and Jampan, www.jampanresort.com
“You create hope for these people that tourism will improve their lot in life and when there is no follow through they feel deceived,” said Tito Thomas, owner of Hotel Bahia Grande on Isla Colon. He acknowledged that development can’t – and perhaps shouldn’t – be contained as it is essential for improved infrastructure, but that it should prevail with an eye toward environmental responsibility and conservation of cultural traditions.
But still, on islands like Solarte, just minutes from the town of Bocas, the indigenous continue to exist without electricity. A small resort on the same islet offers its customers all modern amenities, including power. It is reported that the American owner intends to assist his neighbors in obtaining such services.
Several charitable organizations have stepped up to address issues affecting the Ngöbe, including Dead Wheat International, which has engineered programs in an effort to empower indigenous women towards more self-sufficiency in commercial pursuits. The government provides the tribe with some economic incentive for self-improvement, like contributing $80.00 quarterly for each student who “studies well.” However, inflated prices in town and the increasing necessity to speak English has prevented many individuals from fully benefiting from the area’s growth, even forcing some to relocate to the mainland where the cost of living is substantially lower.
“The Indians speak both Spanish and our native language, but there is now pressure to know English to get the better jobs,” local teacher Ilke Munoz said. She believes that tourism and foreign investments can provide opportunity, but can also lead to abuse and corruption.
To wit, there is the controversy surrounding Bastimentos and other islands where developers have scooped up parcels of land envisioning luxury resorts and lavish condos. Species endemic to the region like the red frog are already disappearing. Vocal residents who successfully fought a proposed golf course continue to rally for maintenance of the archipelago’s fragile eco-system and unique spirit.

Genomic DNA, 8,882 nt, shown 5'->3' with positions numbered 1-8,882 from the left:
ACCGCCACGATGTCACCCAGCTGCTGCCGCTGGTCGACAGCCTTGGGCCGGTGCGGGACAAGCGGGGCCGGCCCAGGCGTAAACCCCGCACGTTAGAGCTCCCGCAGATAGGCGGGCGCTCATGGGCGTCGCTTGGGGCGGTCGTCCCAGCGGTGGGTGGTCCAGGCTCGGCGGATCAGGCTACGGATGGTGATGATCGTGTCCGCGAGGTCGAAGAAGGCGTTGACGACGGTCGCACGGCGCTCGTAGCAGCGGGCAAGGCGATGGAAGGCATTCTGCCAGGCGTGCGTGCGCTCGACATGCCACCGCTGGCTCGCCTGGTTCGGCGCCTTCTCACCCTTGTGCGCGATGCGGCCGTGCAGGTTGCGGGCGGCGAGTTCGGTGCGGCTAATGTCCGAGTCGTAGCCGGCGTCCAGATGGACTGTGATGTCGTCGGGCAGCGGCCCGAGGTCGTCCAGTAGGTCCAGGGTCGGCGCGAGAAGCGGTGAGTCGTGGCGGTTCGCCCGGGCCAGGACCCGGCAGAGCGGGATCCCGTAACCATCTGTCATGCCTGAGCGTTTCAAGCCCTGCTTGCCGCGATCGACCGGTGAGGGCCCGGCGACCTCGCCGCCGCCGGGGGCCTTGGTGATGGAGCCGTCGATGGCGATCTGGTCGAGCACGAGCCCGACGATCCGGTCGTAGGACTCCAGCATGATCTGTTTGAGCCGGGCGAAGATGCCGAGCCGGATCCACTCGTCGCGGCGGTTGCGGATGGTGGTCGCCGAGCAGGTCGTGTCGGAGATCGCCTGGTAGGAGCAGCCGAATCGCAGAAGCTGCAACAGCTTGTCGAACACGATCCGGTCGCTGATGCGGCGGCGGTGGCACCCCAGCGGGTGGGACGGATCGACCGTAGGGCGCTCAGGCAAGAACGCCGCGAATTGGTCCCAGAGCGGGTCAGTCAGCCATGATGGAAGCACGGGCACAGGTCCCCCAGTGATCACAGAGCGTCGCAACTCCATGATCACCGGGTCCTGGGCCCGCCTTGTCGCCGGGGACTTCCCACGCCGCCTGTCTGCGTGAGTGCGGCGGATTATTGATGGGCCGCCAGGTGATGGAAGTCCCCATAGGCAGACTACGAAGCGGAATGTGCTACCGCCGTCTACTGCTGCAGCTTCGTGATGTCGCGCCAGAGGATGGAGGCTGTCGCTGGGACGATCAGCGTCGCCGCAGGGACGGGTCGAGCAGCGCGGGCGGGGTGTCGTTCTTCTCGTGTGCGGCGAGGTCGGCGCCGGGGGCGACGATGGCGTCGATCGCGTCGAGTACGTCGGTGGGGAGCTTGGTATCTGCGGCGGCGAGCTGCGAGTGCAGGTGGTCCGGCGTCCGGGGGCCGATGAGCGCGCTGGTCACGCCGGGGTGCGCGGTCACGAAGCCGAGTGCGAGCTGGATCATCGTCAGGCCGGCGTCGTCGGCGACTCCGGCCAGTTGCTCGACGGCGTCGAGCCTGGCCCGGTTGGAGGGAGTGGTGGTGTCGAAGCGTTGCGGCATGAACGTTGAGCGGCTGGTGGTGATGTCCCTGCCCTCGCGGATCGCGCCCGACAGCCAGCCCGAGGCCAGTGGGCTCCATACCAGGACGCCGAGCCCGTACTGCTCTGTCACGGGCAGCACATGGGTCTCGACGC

“The recent real estate crash is the best thing to happen here,” opined Mathilde Grand, a chocolate co-op founder, who blames the invasion of speculators for upsetting the area’s delicate balance. “By curtailing over-development, we lose some money but will recuperate our quality of life,” she said, adding that the part time status of most foreign property owners doesn’t contribute much to the local economy anyway.
In fact, according to Thomas, those most vehemently opposed to untamed development are the expats who relocated to Bocas in search of a gentle and stress-free lifestyle; foreigners that understand and appreciate their surroundings are battling other foreigners that want to exploit it.
For all the inevitable issues that plague any evolving tourist site, Bocas Del Toro
remains among the most pristine, culturally authentic, and tranquil destinations on earth. Where accommodations range from basic to luxurious, where the notorious parties at Barco Hundido disco – famed for its visible sunken ship beneath the dance floor – rage all night, where surf breaks are grand and where a psychedelic underworld waits just below the surface.